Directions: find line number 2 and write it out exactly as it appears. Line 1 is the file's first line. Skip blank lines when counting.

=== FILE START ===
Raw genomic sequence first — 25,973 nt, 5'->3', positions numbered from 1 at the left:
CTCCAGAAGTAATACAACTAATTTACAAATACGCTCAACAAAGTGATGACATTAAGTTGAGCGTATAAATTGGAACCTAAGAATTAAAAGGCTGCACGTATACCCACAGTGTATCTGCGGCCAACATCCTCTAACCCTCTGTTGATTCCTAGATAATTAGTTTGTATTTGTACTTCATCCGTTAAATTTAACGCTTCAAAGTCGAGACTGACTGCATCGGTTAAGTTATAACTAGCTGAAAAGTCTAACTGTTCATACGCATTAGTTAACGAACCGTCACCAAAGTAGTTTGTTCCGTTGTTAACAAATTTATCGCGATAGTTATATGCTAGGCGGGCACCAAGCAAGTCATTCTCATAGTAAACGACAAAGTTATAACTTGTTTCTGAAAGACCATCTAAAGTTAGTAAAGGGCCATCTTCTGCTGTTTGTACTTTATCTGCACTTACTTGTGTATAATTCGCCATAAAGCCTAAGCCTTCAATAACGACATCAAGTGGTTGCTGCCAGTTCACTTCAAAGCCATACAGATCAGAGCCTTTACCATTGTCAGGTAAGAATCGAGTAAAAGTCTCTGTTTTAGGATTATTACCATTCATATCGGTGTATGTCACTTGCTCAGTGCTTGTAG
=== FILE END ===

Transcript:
CTCCAGAAGTAATACAACTAATTTACAAATACGCTCAACAAAGTGATGACATTAAGTTGAGCGTATAAATTGGAACCTAAGAATTAAAAGGCTGCACGTATACCCACAGTGTATCTGCGGCCAACATCCTCTAACCCTCTGTTGATTCCTAGATAATTAGTTTGTATTTGTACTTCATCCGTTAAATTTAACGCTTCAAAGTCGAGACTGACTGCATCGGTTAAGTTATAACTAGCTGAAAAGTCTAACTGTTCATACGCATTAGTTAACGAACCGTCACCAAAGTAGTTTGTTCCGTTGTTAACAAATTTATCGCGATAGTTATATGCTAGGCGGGCACCAAGCAAGTCATTCTCATAGTAAACGACAAAGTTATAACTTGTTTCTGAAAGACCATCTAAAGTTAGTAAAGGGCCATCTTCTGCTGTTTGTACTTTATCTGCACTTACTTGTGTATAATTCGCCATAAAGCCTAAGCCTTCAATAACGACATCAAGTGGTTGCTGCCAGTTCACTTCAAAGCCATACAGATCAGAGCCTTTACCATTGTCAGGTAAGAATCGAGTAAAAGTCTCTGTTTTAGGATTATTACCATTCATATCGGTGTATGTCACTTGCTCAGTGCTTGTAG